"small fiveVET CLINIC" educated on rabies during the annual KSPCA Shaggy Dog Show at the Ngong Race Course.
Dr. Gabriels Rottweiler participated in two categories:
"best groomed dog" - 3rd place and
"best dressed dog" - 2nd place
The show is fun for old and young whether you have a dog or not. It is interesting to watch: funny dressed dogs and their owners, agility show, bouncing castle for kids, yummy food and a raffle,... make sure you don't miss it next year!
Welcome everyone to the Ngong Racecourse Grounds from 10am. It is a lot of fun, especially for kids with or without their dogs.
small fiveVET CLINIC has a stand and our youngest team member and her four-legged Rottweiler friend Dibba will participate in the "best dressed contest".
You will recognize our "small five - Team" easily in their new uniforms.
Don't miss the chance to ask our team questions, get free advice on your pet's care and rabies. We will also have something small for everyone who visits our stand.
The Kenya Veterinary Association, the Kenya Veterinary Board, the director of veterinary services together with "small fiveVET CLINIC" and Kenya Companion Small Animal Veterinary Association welcome IDEXX Laboratories in Kenya. Thank you Lancet Pathologists Kenya for making this dream a reality.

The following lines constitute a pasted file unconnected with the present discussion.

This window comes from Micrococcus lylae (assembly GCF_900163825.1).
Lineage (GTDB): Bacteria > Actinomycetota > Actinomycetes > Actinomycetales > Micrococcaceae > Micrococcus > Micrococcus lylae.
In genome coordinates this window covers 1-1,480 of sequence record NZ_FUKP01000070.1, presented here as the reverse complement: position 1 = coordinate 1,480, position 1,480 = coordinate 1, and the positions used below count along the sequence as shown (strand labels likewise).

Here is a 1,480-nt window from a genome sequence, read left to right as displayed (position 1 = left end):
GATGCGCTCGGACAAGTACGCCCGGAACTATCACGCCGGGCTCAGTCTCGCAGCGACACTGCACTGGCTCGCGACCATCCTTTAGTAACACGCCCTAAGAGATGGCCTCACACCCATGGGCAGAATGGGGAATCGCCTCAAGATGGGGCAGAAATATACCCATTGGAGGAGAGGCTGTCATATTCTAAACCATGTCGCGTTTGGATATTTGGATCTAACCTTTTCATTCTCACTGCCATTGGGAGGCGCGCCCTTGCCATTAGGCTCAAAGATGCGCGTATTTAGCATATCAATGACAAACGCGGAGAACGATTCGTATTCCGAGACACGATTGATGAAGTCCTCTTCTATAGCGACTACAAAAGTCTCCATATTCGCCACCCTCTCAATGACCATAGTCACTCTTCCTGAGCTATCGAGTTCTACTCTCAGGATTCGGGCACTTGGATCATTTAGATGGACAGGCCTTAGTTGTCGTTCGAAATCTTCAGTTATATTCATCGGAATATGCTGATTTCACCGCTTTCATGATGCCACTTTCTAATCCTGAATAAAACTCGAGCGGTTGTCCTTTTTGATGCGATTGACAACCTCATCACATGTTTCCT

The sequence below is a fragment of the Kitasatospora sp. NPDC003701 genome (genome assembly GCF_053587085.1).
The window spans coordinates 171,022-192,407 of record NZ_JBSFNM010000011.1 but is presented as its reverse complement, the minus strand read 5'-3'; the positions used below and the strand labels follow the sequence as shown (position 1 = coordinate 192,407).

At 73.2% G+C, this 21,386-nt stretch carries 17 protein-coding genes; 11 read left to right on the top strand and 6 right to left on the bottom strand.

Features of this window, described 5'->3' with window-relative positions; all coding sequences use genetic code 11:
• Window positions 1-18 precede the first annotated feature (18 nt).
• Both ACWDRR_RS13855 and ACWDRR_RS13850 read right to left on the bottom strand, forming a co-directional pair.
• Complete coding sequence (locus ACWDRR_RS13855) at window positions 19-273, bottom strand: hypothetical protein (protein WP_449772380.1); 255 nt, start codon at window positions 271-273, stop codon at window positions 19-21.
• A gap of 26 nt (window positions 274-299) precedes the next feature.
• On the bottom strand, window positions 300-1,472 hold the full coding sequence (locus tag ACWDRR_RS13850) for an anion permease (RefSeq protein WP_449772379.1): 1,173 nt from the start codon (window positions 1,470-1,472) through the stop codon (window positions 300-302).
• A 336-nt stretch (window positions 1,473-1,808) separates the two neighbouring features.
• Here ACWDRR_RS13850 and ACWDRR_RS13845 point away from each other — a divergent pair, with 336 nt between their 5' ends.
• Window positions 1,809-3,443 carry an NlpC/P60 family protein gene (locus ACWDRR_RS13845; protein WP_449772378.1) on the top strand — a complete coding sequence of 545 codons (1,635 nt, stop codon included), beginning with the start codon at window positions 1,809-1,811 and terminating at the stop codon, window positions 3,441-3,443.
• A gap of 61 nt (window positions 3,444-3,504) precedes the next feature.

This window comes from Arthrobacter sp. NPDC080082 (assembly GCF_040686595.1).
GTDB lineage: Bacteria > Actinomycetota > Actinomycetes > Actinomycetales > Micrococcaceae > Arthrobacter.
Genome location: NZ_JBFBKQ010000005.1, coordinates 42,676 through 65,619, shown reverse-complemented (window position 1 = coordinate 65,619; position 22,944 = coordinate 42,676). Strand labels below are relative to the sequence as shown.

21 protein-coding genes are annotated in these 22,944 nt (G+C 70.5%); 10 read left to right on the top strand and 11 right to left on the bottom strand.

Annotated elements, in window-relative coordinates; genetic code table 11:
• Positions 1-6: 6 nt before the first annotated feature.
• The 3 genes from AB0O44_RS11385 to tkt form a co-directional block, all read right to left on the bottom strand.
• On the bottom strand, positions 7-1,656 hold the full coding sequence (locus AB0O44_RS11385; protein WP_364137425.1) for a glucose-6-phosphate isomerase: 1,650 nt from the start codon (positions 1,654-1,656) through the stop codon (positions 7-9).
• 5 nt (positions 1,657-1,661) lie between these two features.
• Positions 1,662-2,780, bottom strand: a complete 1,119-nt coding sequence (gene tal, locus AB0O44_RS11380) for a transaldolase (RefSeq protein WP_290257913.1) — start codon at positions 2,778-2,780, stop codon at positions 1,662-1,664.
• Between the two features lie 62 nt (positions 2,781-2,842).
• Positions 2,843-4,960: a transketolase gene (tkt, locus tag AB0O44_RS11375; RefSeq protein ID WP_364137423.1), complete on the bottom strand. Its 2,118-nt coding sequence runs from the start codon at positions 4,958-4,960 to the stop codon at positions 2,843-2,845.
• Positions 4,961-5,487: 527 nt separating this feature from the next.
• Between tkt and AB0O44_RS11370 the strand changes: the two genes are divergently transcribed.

IDEXX laboratories equipments will help improve our diagnostic services by a great margin, animal treatment at our facility will be fast and efficient, our clients will be able to save money in seeking help for their pets.
The chief executive officer Pathologists Lancet Kenya, Dr Ahmed Kalebi, (second right) consults with Director of Veterinary Services Dr Kisa Ngeiywa as IDEXX Laboratories Regional General Manager Gail Caunter (left) looks on. Lancet Kenya has diversified into animal health services in partnership with IDEXX. PHOTO | Correspondent | NATION MEDIA GROUP
The deal will see Pathologists Lancet Kenya start providing laboratory testing services for livestock and pets across the country.
Many vets often opt to treat their animal patients based on outward symptoms without the benefit of evidence-based laboratory testing.
Veterinary testing market is largely untapped in Kenya but the demand for services is high.
A laboratory services company, Pathologists Lancet Kenya, has partnered with IDEXX Laboratories, a global firm in the field of animal health.
The deal will see Lancet Kenya start providing laboratory testing services for livestock and pets.
The strategy is expected to give Lancet Kenya an entry into the veterinary testing market that is largely untapped in Kenya although the demand for such services is significant.
Lancet Kenya, which has over 35 branches in the country, has also introduced a system for supplying consumables and IDEXX-customised rapid tests to vets for convenient use within their clinics or in the field.